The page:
On Saturday 23rd January 2016 we gathered to pay Homage to Scotland's National Bard, who was born to poor farming folk on 25th January 1759, yet despite his humble begins his life and achievements are still celebrated more than 220 years after his death. – Robert Burns.

The AddressAt The Wee Dram we celebrate in our own way. All over the world people of different nations, not only Scots, will be celebrating Burns life, in great cities like London, Tokyo, New York, Edinburgh and Glasgow they might be enjoying poetry, and toasts and speeches, we have a little of these things, but not as much as some. However nowhere not in London, Tokyo, New York, or even Edinburgh and Glasgow will they have as good whisky as we enjoyed.

We were once again entertained by our favourite Piper, Jess, and the Haggis was piped in and Addressed in accordance to tradition. The Haggis this year was Hunted Wild Haggis, we had a small team out in Highlands hunting for a few days. Obviously it was Highland Haggis, the Jura Haggis is far too wild to capture.

The Halesome Fairin was excellent, Scotch Broth, and the Cranachan were great, but the Puddin Haggis, accompanied by Neeps and Taties, was the finest I have ever tasted, and I’ve sampled some great beasts in the past.

The Puddin Haggis


The Whiskies

Strathmill 2000 – Connoisseurs Choice – 46%       more info

  • From independent Bottlers Gordon & McPhail of Elgin.
  • Distillery is owned by Diageo, situated at Keith. Produces 2.6 million litres mainly for use in J&B.
  • Situated on the river Isla – southern side of Keith - started life as a Strathisla mills – converted to a distillery in 1891.
  • It was given the name Strathmill in 1895 when the distillery was brought by W & A Gilbey the gin producer.
  • Couple of years ago the river Isla burst its banks and three people were trapped by the floods in the distillery, The fire service came to rescue them but they fought them off bravely.
  • I don’t know if there has been any floods this year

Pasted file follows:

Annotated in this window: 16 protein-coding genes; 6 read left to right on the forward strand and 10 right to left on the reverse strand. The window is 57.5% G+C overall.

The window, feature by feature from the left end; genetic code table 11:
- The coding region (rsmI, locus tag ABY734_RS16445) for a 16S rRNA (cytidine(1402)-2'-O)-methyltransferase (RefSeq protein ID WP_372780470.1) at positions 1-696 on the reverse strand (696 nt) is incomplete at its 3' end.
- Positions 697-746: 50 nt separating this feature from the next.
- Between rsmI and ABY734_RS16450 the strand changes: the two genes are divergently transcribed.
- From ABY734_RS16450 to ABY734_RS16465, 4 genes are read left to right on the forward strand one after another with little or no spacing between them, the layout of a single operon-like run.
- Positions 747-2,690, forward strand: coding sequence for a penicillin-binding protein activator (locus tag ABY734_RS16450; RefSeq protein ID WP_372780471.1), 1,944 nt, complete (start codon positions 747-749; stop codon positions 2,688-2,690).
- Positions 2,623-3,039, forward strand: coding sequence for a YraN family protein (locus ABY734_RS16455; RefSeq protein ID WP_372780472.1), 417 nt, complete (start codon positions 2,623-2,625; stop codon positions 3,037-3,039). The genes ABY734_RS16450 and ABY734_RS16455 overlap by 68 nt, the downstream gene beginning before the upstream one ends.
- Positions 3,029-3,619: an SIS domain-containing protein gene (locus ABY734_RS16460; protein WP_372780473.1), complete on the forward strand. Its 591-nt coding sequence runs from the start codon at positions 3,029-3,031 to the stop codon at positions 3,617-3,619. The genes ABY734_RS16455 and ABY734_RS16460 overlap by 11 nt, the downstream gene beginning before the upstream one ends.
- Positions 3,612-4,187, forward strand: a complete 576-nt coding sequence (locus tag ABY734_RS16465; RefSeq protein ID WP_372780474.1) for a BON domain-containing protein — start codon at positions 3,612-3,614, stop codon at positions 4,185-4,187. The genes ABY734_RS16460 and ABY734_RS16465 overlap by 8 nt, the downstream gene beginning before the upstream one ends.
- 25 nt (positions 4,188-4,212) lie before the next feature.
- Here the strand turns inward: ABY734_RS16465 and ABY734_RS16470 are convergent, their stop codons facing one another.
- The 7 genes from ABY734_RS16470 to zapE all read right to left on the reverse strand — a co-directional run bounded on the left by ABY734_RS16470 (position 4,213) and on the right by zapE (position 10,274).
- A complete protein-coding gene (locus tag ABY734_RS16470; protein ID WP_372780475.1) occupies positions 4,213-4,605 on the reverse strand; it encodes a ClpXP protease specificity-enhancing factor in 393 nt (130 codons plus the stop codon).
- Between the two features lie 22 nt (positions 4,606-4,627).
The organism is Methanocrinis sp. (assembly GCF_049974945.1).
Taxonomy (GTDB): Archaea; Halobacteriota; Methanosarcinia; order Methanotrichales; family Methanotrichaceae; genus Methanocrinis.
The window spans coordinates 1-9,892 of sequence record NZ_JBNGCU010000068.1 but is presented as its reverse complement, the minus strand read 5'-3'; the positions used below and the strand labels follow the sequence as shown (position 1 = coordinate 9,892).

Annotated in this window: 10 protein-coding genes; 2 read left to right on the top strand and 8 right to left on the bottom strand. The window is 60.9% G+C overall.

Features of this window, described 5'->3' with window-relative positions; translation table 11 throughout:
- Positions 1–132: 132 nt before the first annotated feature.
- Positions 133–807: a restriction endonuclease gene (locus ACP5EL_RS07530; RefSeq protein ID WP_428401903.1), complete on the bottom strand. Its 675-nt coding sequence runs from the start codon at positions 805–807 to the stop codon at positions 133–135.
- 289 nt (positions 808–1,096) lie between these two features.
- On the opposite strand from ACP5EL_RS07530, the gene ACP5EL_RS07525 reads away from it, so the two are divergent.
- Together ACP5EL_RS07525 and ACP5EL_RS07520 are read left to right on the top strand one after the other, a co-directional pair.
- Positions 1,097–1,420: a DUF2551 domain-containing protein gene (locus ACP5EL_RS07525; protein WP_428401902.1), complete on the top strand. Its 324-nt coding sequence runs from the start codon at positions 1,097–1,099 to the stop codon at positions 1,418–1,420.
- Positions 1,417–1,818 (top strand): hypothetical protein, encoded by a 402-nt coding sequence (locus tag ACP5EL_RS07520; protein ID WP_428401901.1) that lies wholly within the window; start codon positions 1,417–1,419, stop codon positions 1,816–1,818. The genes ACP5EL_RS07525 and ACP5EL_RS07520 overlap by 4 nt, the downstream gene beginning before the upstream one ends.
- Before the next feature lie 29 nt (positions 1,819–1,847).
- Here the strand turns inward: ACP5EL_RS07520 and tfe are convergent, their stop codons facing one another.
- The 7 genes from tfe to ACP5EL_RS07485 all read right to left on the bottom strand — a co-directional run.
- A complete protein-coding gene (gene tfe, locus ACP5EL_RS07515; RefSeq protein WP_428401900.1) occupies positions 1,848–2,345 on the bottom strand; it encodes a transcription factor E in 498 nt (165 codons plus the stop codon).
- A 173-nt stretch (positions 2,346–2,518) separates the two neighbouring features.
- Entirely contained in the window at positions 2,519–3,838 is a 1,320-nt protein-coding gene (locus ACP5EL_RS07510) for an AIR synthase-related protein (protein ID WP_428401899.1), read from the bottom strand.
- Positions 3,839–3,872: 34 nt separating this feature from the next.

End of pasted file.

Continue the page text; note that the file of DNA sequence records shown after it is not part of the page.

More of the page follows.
• This bottling is from 1st fill Bourbon Barrels.  


Edradour 10 y/o – 40%   more info

  • There are a few distilleries with smaller output than Edradour, although the stills are the smallest legal size, they still call themselves Scotland’s Smallest Distillery. I think they are Scotland’s smallest serious distillery.
  • They are producing around 130,000 litres a year
  • Owned by our friend Andrew Symington who also owns Signatory Vintage independent bottlers.
  • A proper old fashioned farm distillery, founded in 1825, well they got their licence in 1825 were distilling without a licence before that date.
  • A lot of the equipment is very old so Andrew spends most of his time fixing the machinery, regardless of whether the machines need fixing. He does say the distillery is his big toy.
  • As they have small stills and worm tubs they make a very heavy complex spirit full of character. Matured mainly in sherry casks.


Spey Tenne – 46%    more info

  • From Speyside distillery which is owned by Harvey’s of Edinburgh, headed by John Harvey McDonough.  Harvey’s have been in distilling since 1770 when they opened Yorker distillery, they owned Bruichladdich at one time.
  • They have used the SPEY name since Christmas Day 1787 when John Harvey selected a 17 y/o for the family.
  • The name was revised in the 1990’s by John Harvey McDonough using whisky from Speyside distillery and has been selling the whisky mainly in Taiwan.
  • Harvey’s brought Speyside Distillery from the Christy Family in 2012.
  • They have used Footballer Michael Owen to promote the brand,
  •  This Tenne is a multi-vintage – with whisky as young as 8 y/o- it is finished in fresh Tawny Port Casks for 6 months.
  • Limited run of 18,000 – casks come from a small family run winery – Quinto do Filoco.

The Whiskies

Macallan Sienna – 43%   more info

  • This very famous distillery sits above the Spey at Easter Elchies near Craigellachie.
  • Founded in 1824.
  • It’s owned by Edrington Group. Back in the 1960’s Macallan decided they were going to be the Rolls Royce of Single Malt whisky. In 1965 they increased the number of stills from 6-12.  In 1974 & 75 more stills were added making 21. In spring last year work was started on doubling the size of the distillery, it’s expected to be finished in 2017.
  • These stills are all small and have sharp angled Lyne arms, giving a rich, heavy complex spirit.
  • They use ex-sherry casks having them shipped whole from Jerez, so as not to lose any flavour.
  • Due to their great success in recent years they have dropped using age statements – so this expression is called Sienna, from their 1824 series.